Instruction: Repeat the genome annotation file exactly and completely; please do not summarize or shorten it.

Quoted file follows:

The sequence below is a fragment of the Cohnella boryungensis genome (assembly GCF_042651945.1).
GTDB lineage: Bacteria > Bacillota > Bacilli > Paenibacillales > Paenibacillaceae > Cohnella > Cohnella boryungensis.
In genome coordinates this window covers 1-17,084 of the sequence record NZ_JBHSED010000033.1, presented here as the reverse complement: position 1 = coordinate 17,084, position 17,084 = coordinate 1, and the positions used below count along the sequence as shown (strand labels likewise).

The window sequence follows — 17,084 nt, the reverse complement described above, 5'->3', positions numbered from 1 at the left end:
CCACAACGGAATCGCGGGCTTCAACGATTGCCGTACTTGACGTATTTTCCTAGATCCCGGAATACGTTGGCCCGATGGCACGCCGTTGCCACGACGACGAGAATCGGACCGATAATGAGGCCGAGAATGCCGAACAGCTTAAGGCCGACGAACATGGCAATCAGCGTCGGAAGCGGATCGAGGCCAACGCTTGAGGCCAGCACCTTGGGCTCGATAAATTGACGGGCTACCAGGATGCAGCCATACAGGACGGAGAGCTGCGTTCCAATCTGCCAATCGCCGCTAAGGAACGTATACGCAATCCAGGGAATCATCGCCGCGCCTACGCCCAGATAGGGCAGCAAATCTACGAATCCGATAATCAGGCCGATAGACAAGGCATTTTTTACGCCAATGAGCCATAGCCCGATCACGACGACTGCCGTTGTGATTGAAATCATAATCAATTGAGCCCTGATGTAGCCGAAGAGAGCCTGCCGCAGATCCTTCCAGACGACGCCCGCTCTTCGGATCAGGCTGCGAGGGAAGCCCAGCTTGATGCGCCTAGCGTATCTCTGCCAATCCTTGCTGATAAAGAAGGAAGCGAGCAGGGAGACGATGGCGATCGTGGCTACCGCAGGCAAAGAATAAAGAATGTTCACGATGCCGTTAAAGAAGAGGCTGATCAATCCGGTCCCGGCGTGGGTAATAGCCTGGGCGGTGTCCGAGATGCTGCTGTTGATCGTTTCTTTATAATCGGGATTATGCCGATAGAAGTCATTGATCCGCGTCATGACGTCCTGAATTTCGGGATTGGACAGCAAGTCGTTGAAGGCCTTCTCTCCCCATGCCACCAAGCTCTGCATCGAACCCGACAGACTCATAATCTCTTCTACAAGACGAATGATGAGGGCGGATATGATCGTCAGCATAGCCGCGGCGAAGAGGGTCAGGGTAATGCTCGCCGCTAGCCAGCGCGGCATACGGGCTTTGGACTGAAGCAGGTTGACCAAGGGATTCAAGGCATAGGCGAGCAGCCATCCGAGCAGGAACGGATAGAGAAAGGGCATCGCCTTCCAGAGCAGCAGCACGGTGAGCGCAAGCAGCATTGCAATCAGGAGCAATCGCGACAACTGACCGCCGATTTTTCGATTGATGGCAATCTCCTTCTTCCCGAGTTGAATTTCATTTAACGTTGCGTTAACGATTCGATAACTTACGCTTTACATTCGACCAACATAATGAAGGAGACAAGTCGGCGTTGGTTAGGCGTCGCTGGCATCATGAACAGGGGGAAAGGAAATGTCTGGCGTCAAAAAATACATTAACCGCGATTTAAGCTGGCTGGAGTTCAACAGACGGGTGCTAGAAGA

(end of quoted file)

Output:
The sequence below is a fragment of the Cohnella boryungensis genome (assembly GCF_042651945.1).
GTDB lineage: Bacteria > Bacillota > Bacilli > Paenibacillales > Paenibacillaceae > Cohnella > Cohnella boryungensis.
In genome coordinates this window covers 1-17,084 of the sequence record NZ_JBHSED010000033.1, presented here as the reverse complement: position 1 = coordinate 17,084, position 17,084 = coordinate 1, and the positions used below count along the sequence as shown (strand labels likewise).

The window sequence follows — 17,084 nt, the reverse complement described above, 5'->3', positions numbered from 1 at the left end:
CCACAACGGAATCGCGGGCTTCAACGATTGCCGTACTTGACGTATTTTCCTAGATCCCGGAATACGTTGGCCCGATGGCACGCCGTTGCCACGACGACGAGAATCGGACCGATAATGAGGCCGAGAATGCCGAACAGCTTAAGGCCGACGAACATGGCAATCAGCGTCGGAAGCGGATCGAGGCCAACGCTTGAGGCCAGCACCTTGGGCTCGATAAATTGACGGGCTACCAGGATGCAGCCATACAGGACGGAGAGCTGCGTTCCAATCTGCCAATCGCCGCTAAGGAACGTATACGCAATCCAGGGAATCATCGCCGCGCCTACGCCCAGATAGGGCAGCAAATCTACGAATCCGATAATCAGGCCGATAGACAAGGCATTTTTTACGCCAATGAGCCATAGCCCGATCACGACGACTGCCGTTGTGATTGAAATCATAATCAATTGAGCCCTGATGTAGCCGAAGAGAGCCTGCCGCAGATCCTTCCAGACGACGCCCGCTCTTCGGATCAGGCTGCGAGGGAAGCCCAGCTTGATGCGCCTAGCGTATCTCTGCCAATCCTTGCTGATAAAGAAGGAAGCGAGCAGGGAGACGATGGCGATCGTGGCTACCGCAGGCAAAGAATAAAGAATGTTCACGATGCCGTTAAAGAAGAGGCTGATCAATCCGGTCCCGGCGTGGGTAATAGCCTGGGCGGTGTCCGAGATGCTGCTGTTGATCGTTTCTTTATAATCGGGATTATGCCGATAGAAGTCATTGATCCGCGTCATGACGTCCTGAATTTCGGGATTGGACAGCAAGTCGTTGAAGGCCTTCTCTCCCCATGCCACCAAGCTCTGCATCGAACCCGACAGACTCATAATCTCTTCTACAAGACGAATGATGAGGGCGGATATGATCGTCAGCATAGCCGCGGCGAAGAGGGTCAGGGTAATGCTCGCCGCTAGCCAGCGCGGCATACGGGCTTTGGACTGAAGCAGGTTGACCAAGGGATTCAAGGCATAGGCGAGCAGCCATCCGAGCAGGAACGGATAGAGAAAGGGCATCGCCTTCCAGAGCAGCAGCACGGTGAGCGCAAGCAGCATTGCAATCAGGAGCAATCGCGACAACTGACCGCCGATTTTTCGATTGATGGCAATCTCCTTCTTCCCGAGTTGAATTTCATTTAACGTTGCGTTAACGATTCGATAACTTACGCTTTACATTCGACCAACATAATGAAGGAGACAAGTCGGCGTTGGTTAGGCGTCGCTGGCATCATGAACAGGGGGAAAGGAAATGTCTGGCGTCAAAAAATACATTAACCGCGATTTAAGCTGGCTGGAGTTCAACAGACGGGTGCTAGAAGA